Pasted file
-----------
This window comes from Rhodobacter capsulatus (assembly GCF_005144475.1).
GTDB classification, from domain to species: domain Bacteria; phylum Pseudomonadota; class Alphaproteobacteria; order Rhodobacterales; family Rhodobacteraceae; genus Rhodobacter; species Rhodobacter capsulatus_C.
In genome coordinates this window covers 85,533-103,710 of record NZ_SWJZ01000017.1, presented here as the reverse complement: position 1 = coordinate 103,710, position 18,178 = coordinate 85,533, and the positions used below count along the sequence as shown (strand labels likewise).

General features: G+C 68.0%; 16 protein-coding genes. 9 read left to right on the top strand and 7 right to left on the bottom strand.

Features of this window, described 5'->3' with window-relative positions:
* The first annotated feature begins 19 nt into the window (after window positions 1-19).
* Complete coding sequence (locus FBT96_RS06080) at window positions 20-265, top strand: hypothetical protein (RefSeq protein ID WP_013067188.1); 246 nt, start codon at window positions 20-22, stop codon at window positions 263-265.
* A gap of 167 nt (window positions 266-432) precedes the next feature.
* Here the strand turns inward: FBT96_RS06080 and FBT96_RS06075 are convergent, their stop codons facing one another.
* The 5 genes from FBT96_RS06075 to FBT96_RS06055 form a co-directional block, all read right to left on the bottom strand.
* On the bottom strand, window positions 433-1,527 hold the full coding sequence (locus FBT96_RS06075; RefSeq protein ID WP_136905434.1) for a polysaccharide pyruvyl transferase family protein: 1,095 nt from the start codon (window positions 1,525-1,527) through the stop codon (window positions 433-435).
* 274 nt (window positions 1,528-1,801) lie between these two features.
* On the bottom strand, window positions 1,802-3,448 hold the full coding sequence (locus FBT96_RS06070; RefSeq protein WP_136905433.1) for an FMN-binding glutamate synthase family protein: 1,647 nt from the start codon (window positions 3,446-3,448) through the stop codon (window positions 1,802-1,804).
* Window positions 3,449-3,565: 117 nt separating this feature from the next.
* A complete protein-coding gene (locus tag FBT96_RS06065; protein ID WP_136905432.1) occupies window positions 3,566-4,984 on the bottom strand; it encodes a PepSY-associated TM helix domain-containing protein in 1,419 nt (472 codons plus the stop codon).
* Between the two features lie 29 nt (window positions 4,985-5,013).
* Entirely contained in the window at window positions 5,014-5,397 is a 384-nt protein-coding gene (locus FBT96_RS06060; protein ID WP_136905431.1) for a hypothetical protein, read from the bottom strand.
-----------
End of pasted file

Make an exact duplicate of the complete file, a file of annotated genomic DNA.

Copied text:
This window comes from Rhodobacter capsulatus (assembly GCF_005144475.1).
GTDB classification, from domain to species: domain Bacteria; phylum Pseudomonadota; class Alphaproteobacteria; order Rhodobacterales; family Rhodobacteraceae; genus Rhodobacter; species Rhodobacter capsulatus_C.
In genome coordinates this window covers 85,533-103,710 of record NZ_SWJZ01000017.1, presented here as the reverse complement: position 1 = coordinate 103,710, position 18,178 = coordinate 85,533, and the positions used below count along the sequence as shown (strand labels likewise).

General features: G+C 68.0%; 16 protein-coding genes. 9 read left to right on the top strand and 7 right to left on the bottom strand.

Features of this window, described 5'->3' with window-relative positions:
* The first annotated feature begins 19 nt into the window (after window positions 1-19).
* Complete coding sequence (locus FBT96_RS06080) at window positions 20-265, top strand: hypothetical protein (RefSeq protein ID WP_013067188.1); 246 nt, start codon at window positions 20-22, stop codon at window positions 263-265.
* A gap of 167 nt (window positions 266-432) precedes the next feature.
* Here the strand turns inward: FBT96_RS06080 and FBT96_RS06075 are convergent, their stop codons facing one another.
* The 5 genes from FBT96_RS06075 to FBT96_RS06055 form a co-directional block, all read right to left on the bottom strand.
* On the bottom strand, window positions 433-1,527 hold the full coding sequence (locus FBT96_RS06075; RefSeq protein ID WP_136905434.1) for a polysaccharide pyruvyl transferase family protein: 1,095 nt from the start codon (window positions 1,525-1,527) through the stop codon (window positions 433-435).
* 274 nt (window positions 1,528-1,801) lie between these two features.
* On the bottom strand, window positions 1,802-3,448 hold the full coding sequence (locus FBT96_RS06070; RefSeq protein WP_136905433.1) for an FMN-binding glutamate synthase family protein: 1,647 nt from the start codon (window positions 3,446-3,448) through the stop codon (window positions 1,802-1,804).
* Window positions 3,449-3,565: 117 nt separating this feature from the next.
* A complete protein-coding gene (locus tag FBT96_RS06065; protein ID WP_136905432.1) occupies window positions 3,566-4,984 on the bottom strand; it encodes a PepSY-associated TM helix domain-containing protein in 1,419 nt (472 codons plus the stop codon).
* Between the two features lie 29 nt (window positions 4,985-5,013).
* Entirely contained in the window at window positions 5,014-5,397 is a 384-nt protein-coding gene (locus FBT96_RS06060; protein ID WP_136905431.1) for a hypothetical protein, read from the bottom strand.